I finally got around to the 2019 Oscar winner for Best Picture.

I had been hesitant to watch it because I have a problem with subtitled content. It’s not a bias against foreign languages, but a physical distraction due to the trifocals I wear. In order to both see the action¬†and read the closed captions, I have to keep bobbing my head up and down to look through different lenses. I can handle it in short doses (e.g. a scene in “Better Call Saul” where Nacho and Lalo speak Spanish), but in a full-length feature, I get a headache and a touch of motion sickness. Nonetheless, so many people had told me to watch “Parasite” that I eventually gave in — and I’m glad I did.

The plot is sympathetic from the start to a South Korean family of four that lives in squalor in a basement apartment. The parents and their grown son and daughter have all lost their jobs and struggle just to put food on the table, earning a meager wage by folding boxes for a nearby pizzeria. When the son is offered a chance to be a tutor for the daughter of a well-to-do couple, he jumps at it, and then successfully schemes to get the rest of his family jobs in the same household as chauffeur, housekeeper, and art therapist.

But what about the people who held those jobs before being pushed aside in a rather brutal fashion? Writer/director Bong Joon-ho doesn’t tell us much about them — until the family discovers a surprise in the basement. That’s when “Parasite” changes from a story of class differences between rich and poor to a tale of jealousy and subterfuge within the worker economy.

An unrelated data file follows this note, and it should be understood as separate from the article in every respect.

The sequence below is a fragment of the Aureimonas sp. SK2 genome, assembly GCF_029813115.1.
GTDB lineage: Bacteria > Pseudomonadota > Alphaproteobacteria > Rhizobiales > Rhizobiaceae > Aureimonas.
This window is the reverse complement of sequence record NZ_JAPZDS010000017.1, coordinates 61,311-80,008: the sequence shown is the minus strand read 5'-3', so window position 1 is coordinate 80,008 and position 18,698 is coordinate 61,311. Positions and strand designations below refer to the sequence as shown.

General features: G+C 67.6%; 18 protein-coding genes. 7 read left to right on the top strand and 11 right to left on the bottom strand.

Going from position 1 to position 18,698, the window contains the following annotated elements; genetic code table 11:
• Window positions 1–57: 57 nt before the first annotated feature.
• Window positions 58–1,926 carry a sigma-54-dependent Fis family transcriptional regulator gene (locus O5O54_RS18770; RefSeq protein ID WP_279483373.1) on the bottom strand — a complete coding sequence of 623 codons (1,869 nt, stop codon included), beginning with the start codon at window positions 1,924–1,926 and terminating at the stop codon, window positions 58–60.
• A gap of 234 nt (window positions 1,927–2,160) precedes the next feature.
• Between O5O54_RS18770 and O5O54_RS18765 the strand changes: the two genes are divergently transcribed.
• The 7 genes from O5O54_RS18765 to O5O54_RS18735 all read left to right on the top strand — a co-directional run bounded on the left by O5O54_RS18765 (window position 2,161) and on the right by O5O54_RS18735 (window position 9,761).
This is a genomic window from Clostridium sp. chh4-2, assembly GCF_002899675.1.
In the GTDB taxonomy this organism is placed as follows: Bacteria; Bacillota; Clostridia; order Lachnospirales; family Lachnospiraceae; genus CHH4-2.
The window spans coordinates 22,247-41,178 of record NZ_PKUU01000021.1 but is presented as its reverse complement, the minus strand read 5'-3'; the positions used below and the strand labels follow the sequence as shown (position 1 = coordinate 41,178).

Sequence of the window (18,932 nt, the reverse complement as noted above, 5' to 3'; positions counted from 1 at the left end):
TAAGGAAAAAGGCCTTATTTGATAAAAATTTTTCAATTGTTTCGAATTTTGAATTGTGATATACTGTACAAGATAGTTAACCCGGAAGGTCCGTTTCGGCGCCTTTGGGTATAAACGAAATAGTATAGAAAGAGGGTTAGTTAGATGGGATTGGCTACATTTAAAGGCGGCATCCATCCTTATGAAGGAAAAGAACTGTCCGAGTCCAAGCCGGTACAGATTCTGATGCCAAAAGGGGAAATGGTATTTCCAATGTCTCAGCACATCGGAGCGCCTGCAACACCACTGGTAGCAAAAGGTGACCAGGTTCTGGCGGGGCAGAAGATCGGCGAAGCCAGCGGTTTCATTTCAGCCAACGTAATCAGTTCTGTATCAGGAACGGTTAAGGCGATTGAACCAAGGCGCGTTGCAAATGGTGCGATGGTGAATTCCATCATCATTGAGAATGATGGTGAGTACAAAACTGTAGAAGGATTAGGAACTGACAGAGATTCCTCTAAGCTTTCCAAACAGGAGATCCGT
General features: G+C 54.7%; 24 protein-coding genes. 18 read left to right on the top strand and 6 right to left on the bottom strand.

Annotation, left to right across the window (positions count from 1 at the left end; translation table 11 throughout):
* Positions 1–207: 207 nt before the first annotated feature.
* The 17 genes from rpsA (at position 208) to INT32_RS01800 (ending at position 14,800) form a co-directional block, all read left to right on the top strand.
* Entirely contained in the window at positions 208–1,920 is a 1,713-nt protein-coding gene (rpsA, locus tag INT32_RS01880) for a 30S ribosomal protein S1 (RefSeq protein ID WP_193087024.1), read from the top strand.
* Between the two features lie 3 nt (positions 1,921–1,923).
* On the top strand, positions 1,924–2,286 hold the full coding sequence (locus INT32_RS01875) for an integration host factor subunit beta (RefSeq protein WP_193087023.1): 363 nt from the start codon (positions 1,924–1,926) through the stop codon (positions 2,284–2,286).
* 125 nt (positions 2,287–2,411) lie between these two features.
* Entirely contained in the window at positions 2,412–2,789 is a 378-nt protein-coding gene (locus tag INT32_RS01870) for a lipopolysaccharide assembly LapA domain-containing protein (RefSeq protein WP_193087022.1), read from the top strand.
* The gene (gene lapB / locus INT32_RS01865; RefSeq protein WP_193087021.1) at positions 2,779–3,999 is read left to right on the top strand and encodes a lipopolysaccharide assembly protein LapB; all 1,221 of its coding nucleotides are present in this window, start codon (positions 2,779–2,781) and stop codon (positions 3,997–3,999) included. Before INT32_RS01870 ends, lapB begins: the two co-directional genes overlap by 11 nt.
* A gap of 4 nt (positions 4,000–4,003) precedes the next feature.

I admire the way Joon-ho weaved his plot in that direction, but I don’t love the way the upper-class family is portrayed as worthy of scorn. Sure, there’s a bit of snobbishness, but none of them ever acted in a condescending or dismissive way towards their new employees, and should not be considered the villains. In fact, while you can clearly delineate who the protagonists and antagonists are, I’m not sure there is an actual villain in “Parasite.”

The good news for me at the end of the movie was that I suffered no negative effects from reading all the subtitles while still paying attention to the acting and cinematography. While I would not have chosen “Parasite” as the Best Picture of 2019 (I gave that honor to “Once Upon A Time In Hollywood”), I did like it enough to rate it an 8 out of 10.